My caramel-chocolate-cookie phase lasted three months. Every time I went to the grocery store, I threw one package – just one harmless little package – in the shopping cart next to all my fresh produce. Soon I found myself making excuses to go to the grocery store midweek, with my mouth watering for my special kind of cookie.

Buying Cheap Tires

(Pixabay / jesperbkskov)

When I realized what was happening, I did the responsible thing and conducted a taste test. The name-brand cookies cost $3.69 per package, but the store-brand cookies only cost $2.00. Was the name-brand package worth the extra cost?

Taste-testing can be an entertaining party trick, but when it comes to something you buy over and over – and something expensive – then comparing products becomes a practical and important exercise.

So what does this cookie odyssey have to do with tires? Well, tires are something most of us purchase over and over again, and tires cost much more than a package of cookies. Nevertheless, the same questions I pondered with cookies apply to tires: Is it OK to buy cheap ones? How much does cost correlate with quality? Are more expensive ones worth the cost?

Let’s take a look at these questions one by one.

Is it OK to buy cheap tires?

The quick answer is that quality, not price, should guide your buying decision. Quality is more important than the brand or the price.

Most expensive tire brands have a cheaper subsidiary that is still considered similar quality. For example, Riken is a cheaper brand sold by the well-respected Michelin brand. Riken is not rock-bottom cheap, so in a larger view of the tire industry, Riken is considered mid-range.

A cheaper tire, such as Riken, from a well-known company, is not a poor quality tire. It’s cheaper because the technology is a bit older and because the marketing is less involved. Educated employees at a tire shop would know about these kinds of brand connections that might escape a non-initiated shopper.

How can I identify a quality tire? Does a higher price mean higher quality?

Go to a trusted tire dealer such as Burt Brothers, which only carries quality tire brands. If you would rest easier having a second opinion, you can also check online review sites such as TireRack.com. TireRack.com is a popular and well-respected review site. Online review sites list both the tires’ testing records and customer reviews. Online sites post reviews of various brands that you can use to confirm what you hear at your tire shop.

You might wonder if buying a cheaper tire means scrimping on safety. It doesn’t make sense to skimp on tires when they keep you alive in an accident or in poor weather. The cheapest tires are made with lower quality rubber that can affect the braking distance. It goes without saying that an accident will end up costing you more than you might have saved by buying cheap tires.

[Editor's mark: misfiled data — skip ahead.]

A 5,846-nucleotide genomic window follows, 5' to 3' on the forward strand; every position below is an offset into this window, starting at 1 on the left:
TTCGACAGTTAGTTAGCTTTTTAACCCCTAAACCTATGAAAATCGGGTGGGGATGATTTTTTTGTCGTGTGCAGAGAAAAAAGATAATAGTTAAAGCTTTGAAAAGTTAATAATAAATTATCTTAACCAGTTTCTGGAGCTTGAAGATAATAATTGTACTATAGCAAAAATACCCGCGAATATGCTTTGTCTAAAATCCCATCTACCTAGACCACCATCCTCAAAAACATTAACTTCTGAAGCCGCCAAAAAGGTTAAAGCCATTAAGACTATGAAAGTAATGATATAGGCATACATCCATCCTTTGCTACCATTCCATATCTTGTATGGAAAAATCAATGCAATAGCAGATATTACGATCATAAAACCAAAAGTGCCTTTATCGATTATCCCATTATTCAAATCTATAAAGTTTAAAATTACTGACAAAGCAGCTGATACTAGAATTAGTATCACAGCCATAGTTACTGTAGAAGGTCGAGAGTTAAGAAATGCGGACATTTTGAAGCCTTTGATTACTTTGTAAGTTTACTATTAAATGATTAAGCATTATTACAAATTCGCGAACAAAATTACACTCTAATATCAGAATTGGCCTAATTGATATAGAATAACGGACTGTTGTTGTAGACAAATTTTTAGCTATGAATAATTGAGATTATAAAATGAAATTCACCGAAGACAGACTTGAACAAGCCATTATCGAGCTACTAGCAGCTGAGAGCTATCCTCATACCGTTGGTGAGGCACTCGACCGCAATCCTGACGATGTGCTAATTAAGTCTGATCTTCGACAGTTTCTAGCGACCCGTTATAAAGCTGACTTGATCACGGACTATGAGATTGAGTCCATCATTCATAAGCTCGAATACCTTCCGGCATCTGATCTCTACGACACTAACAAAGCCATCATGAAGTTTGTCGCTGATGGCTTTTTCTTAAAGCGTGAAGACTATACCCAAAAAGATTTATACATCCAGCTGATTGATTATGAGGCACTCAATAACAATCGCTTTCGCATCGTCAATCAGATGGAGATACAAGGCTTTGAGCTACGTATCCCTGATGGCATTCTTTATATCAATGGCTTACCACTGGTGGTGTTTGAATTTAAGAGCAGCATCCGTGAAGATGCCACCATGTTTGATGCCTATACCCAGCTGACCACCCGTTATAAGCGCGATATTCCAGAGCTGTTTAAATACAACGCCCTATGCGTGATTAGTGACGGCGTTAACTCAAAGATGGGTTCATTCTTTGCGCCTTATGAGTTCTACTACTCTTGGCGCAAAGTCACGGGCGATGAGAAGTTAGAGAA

Cheaper tires are more expensive in the long run if they contribute to a road accident. This is why a responsible tire shop won’t stock the very cheapest tires on the market. A mid-range tire will provide the best value for non-niche drivers.

In the U.S., tires have three ratings (Temperature, Treadwear, and Traction) that affect cost. Traction can be a big factor to consider if you must drive in wet or snowy weather to make your commute in the winter, for example. Whether you live in Bountiful or Sandy, or anywhere in between, the chances are high that you’ll be driving on snowy roads in the winter. The traction rating may be especially important along the Wasatch Front.

Besides safety concerns, the very cheapest tires provide poor durability. If the tires are too cheap, then you will end up replacing them so often that the cost savings are lost. In addition, cheap tires lower your gas mileage and produce more noise than mid-range and higher-end tires.

Mid-range tires will last a long time and provide all the traction that you would need to drive around town. Sometimes the more expensive tires in a tire shop are for high-performance vehicles driving on canyon roads or race tracks. Expensive tires are rarely good value, meaning that you will pay for more than you need. There is no great value in buying premium tires to get high mileage, for example, if you don’t expect to put a lot of miles on your car. Mid-range tires are usually considered the best value for non-specialized drivers.

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